NASA Seeks Concept Proposals for Future Moon Lander

On Wednesday, NASA issued a request for proposals for concept definition and requirements analysis support for the Altair lunar lander. Proposals are due to NASA's Johnson Space Center in Houston by 2 p.m. CST on Feb. 27.

NASA's Constellation Program will use Altair to land four astronauts on the moon following launch aboard an Ares V rocket and rendezvous in low Earth orbit with the Orion crew vehicle. The lunar lander will provide the astronauts with life support and a base for weeklong initial surface exploration missions of the moon. Altair also will return the crew to the Orion spacecraft that will return them home to Earth.

This contract will provide resources to conduct NASA-directed engineering tasks in support of evaluating vehicle conceptual designs, maturing the vehicle design and reviewing the products for system requirements reviews and system definition reviews. It is anticipated that multiple awards will be made as a result of this solicitation.

Johnson will manage the contracts, which will be awarded through a full and open competition. The selections will be made in the spring of 2009.

Robert Pearlman
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posted 02-28-2009 07:18 PM     Click Here to See the Profile for Robert Pearlman   Click Here to Email Robert Pearlman     Edit/Delete Message   Reply w/Quote
Boeing release
Boeing Submits Proposal for Altair Lunar Lander Study Contract

The Boeing Company [NYSE: BA], through its Space Exploration division, submitted a proposal to NASA today for Altair lunar lander design support. NASA is expected to award multiple contracts this spring.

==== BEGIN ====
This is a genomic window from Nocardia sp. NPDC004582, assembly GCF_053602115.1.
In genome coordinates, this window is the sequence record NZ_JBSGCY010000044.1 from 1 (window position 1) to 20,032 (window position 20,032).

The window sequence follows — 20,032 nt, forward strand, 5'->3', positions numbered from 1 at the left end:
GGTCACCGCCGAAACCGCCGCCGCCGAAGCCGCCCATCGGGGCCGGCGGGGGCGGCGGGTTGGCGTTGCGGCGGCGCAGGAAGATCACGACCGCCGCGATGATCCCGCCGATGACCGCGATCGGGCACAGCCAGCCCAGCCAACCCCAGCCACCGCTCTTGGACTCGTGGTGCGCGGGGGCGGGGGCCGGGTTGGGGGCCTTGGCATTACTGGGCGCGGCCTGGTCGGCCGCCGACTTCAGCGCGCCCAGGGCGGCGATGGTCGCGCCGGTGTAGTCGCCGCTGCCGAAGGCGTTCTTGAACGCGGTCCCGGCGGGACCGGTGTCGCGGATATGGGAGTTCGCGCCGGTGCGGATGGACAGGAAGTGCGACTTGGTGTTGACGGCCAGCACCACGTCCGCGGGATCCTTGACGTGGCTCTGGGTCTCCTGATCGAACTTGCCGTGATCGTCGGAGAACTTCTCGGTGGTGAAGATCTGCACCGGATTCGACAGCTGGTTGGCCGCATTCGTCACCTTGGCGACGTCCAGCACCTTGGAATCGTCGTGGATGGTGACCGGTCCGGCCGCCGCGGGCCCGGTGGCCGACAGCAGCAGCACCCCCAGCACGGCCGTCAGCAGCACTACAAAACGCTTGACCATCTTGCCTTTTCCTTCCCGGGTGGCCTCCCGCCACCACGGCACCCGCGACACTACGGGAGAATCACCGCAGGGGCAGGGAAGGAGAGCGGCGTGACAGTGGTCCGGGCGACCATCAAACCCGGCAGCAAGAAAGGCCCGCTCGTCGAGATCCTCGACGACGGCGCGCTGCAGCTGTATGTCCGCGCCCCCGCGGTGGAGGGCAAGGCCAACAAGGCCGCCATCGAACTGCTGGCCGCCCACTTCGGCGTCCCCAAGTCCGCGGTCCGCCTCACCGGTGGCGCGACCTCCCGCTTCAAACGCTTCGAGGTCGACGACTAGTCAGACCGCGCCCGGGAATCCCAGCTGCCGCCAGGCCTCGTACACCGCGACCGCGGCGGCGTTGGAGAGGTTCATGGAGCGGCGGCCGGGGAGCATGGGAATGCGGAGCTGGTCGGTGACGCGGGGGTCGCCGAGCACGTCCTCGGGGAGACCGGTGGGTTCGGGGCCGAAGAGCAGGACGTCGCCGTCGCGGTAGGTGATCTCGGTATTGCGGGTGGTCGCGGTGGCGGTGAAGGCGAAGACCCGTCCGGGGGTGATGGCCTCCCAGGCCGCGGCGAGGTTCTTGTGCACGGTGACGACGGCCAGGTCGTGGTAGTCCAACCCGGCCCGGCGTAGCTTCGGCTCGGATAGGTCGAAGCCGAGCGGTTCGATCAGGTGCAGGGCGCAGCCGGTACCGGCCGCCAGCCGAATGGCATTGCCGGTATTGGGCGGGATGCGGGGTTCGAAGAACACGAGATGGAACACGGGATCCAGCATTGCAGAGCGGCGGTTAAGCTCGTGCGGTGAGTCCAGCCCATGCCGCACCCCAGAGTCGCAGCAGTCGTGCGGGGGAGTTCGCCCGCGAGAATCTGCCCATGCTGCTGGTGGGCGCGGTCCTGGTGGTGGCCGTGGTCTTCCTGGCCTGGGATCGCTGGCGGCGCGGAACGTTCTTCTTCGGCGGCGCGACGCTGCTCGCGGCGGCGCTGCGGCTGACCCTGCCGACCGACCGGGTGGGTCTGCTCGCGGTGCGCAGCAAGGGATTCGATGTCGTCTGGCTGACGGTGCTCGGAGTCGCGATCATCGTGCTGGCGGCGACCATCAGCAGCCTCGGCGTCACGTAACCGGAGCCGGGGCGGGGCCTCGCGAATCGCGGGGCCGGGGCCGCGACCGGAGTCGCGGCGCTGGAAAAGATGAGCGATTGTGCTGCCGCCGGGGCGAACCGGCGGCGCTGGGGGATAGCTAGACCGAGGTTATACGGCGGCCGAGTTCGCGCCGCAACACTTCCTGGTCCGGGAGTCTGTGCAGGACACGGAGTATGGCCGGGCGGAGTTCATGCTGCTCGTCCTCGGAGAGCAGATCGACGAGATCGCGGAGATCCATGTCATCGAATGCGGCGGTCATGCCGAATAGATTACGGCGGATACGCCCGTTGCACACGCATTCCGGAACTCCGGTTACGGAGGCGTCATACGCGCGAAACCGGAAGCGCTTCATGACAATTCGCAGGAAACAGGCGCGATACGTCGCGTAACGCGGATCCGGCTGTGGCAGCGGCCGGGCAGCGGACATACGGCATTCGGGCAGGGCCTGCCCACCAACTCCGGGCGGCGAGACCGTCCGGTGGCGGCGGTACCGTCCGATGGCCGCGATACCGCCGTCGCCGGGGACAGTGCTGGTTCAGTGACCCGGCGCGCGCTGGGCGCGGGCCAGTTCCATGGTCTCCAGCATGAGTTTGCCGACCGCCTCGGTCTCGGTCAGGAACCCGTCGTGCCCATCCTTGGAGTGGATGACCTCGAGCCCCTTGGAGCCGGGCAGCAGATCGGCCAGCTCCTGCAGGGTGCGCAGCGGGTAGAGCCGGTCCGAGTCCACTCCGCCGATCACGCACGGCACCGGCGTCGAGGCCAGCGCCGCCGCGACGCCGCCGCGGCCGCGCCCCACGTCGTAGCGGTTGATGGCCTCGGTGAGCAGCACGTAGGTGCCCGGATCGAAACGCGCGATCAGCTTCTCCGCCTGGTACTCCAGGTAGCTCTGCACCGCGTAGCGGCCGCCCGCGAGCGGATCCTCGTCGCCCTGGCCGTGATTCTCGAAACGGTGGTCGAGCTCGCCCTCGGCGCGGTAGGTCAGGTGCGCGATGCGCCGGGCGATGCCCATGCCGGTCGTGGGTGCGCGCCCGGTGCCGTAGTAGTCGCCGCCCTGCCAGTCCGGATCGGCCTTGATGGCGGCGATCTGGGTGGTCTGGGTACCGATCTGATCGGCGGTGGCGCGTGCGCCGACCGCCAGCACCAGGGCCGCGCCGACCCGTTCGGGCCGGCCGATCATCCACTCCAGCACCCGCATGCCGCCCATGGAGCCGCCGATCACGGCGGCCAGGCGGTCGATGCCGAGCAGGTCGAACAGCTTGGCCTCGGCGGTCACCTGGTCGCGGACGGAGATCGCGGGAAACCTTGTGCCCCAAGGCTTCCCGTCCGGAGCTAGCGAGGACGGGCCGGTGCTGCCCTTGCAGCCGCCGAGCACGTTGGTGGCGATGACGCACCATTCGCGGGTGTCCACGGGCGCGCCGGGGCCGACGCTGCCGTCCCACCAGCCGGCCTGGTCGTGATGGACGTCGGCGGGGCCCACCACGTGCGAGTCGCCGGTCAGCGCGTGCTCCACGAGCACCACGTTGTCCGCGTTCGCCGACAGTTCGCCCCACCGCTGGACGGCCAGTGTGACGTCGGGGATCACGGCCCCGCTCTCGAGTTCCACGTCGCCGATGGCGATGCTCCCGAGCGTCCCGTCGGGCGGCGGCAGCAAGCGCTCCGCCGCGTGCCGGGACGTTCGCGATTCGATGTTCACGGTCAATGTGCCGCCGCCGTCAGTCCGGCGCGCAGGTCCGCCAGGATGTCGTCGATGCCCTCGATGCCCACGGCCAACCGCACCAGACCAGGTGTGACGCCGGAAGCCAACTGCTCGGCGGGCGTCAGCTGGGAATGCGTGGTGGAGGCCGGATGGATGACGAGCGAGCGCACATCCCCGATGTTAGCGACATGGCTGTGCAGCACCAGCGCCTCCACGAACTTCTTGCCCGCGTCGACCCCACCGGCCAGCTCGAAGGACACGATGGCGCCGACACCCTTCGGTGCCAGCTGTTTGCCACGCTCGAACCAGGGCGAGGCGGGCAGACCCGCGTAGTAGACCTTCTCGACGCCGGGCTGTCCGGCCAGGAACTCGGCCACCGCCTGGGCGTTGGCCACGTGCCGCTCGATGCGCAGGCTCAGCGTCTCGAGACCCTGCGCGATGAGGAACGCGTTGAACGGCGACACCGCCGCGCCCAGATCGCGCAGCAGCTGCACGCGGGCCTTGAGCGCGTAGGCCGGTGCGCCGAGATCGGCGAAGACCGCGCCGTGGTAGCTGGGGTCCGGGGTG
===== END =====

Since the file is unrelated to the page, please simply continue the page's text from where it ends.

The lunar lander, part of NASA's Constellation program, will launch aboard the Ares V heavy-lift rocket and provide astronauts with life support and a base for exploration missions. Altair will also return the crew to the Orion spacecraft that will transport the astronauts back to Earth.

The Altair Conceptual Design Contract calls for NASA-directed engineering tasks to support evaluation of conceptual designs, maturation of the vehicle design, and preparation of products for system-requirements and system-definition reviews.

"Boeing is uniquely positioned to provide great design support now, as well as to support Altair development, test and evaluation when the time comes," said Keith Reiley, lunar lander project manager for Boeing. "Our ability to transition a skilled space shuttle work force ensures we can distribute the necessary expertise where it is needed as NASA transitions from the shuttle program to Constellation. We plan to support NASA with a local core team, enterprisewide specialty engineering experts, and a range of suppliers, including small and innovative high-tech companies."

The Altair lunar lander is envisioned with two stages: The descent stage will house the majority of the fuel, power supplies, and breathing oxygen for the crew. The ascent stage will house the astronauts, life-support equipment, and fuel for the ascent stage motor and steering rockets. The lander will carry a crew of four and be able to stay on the moon for up to six months. Altair will be capable of landing with 15 to 17 metric tons of dedicated cargo. The first crewed flight is scheduled for 2020.

NASA issued its request for proposal on Jan. 28 and will manage the Altair Conceptual Design Contract out of Johnson Space Center in Houston.